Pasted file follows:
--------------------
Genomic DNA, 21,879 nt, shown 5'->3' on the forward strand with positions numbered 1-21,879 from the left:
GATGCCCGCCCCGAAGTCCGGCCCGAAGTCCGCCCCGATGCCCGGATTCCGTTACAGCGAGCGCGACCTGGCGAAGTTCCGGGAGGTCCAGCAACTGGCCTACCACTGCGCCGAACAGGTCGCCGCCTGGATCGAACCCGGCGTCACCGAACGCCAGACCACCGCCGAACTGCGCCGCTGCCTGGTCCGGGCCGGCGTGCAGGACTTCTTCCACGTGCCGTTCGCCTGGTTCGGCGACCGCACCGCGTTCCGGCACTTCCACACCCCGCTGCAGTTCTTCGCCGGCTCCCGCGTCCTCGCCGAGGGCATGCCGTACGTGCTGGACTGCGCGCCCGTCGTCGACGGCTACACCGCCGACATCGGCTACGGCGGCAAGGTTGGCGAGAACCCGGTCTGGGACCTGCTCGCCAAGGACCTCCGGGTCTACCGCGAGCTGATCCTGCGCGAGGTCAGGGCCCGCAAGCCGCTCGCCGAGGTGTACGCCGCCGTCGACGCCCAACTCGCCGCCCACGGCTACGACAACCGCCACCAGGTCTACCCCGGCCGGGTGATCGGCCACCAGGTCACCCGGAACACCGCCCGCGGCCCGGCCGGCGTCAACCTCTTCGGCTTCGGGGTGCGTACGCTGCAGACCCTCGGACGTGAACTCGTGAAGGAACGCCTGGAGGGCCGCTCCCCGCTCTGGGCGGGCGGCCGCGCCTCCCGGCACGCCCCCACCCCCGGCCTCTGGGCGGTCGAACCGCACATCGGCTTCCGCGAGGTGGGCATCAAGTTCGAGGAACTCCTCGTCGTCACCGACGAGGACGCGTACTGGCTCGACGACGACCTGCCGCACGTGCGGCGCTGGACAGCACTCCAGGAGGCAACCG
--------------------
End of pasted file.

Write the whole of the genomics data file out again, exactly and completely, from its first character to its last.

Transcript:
Genomic DNA, 21,879 nt, shown 5'->3' on the forward strand with positions numbered 1-21,879 from the left:
GATGCCCGCCCCGAAGTCCGGCCCGAAGTCCGCCCCGATGCCCGGATTCCGTTACAGCGAGCGCGACCTGGCGAAGTTCCGGGAGGTCCAGCAACTGGCCTACCACTGCGCCGAACAGGTCGCCGCCTGGATCGAACCCGGCGTCACCGAACGCCAGACCACCGCCGAACTGCGCCGCTGCCTGGTCCGGGCCGGCGTGCAGGACTTCTTCCACGTGCCGTTCGCCTGGTTCGGCGACCGCACCGCGTTCCGGCACTTCCACACCCCGCTGCAGTTCTTCGCCGGCTCCCGCGTCCTCGCCGAGGGCATGCCGTACGTGCTGGACTGCGCGCCCGTCGTCGACGGCTACACCGCCGACATCGGCTACGGCGGCAAGGTTGGCGAGAACCCGGTCTGGGACCTGCTCGCCAAGGACCTCCGGGTCTACCGCGAGCTGATCCTGCGCGAGGTCAGGGCCCGCAAGCCGCTCGCCGAGGTGTACGCCGCCGTCGACGCCCAACTCGCCGCCCACGGCTACGACAACCGCCACCAGGTCTACCCCGGCCGGGTGATCGGCCACCAGGTCACCCGGAACACCGCCCGCGGCCCGGCCGGCGTCAACCTCTTCGGCTTCGGGGTGCGTACGCTGCAGACCCTCGGACGTGAACTCGTGAAGGAACGCCTGGAGGGCCGCTCCCCGCTCTGGGCGGGCGGCCGCGCCTCCCGGCACGCCCCCACCCCCGGCCTCTGGGCGGTCGAACCGCACATCGGCTTCCGCGAGGTGGGCATCAAGTTCGAGGAACTCCTCGTCGTCACCGACGAGGACGCGTACTGGCTCGACGACGACCTGCCGCACGTGCGGCGCTGGACAGCACTCCAGGAGGCAACCG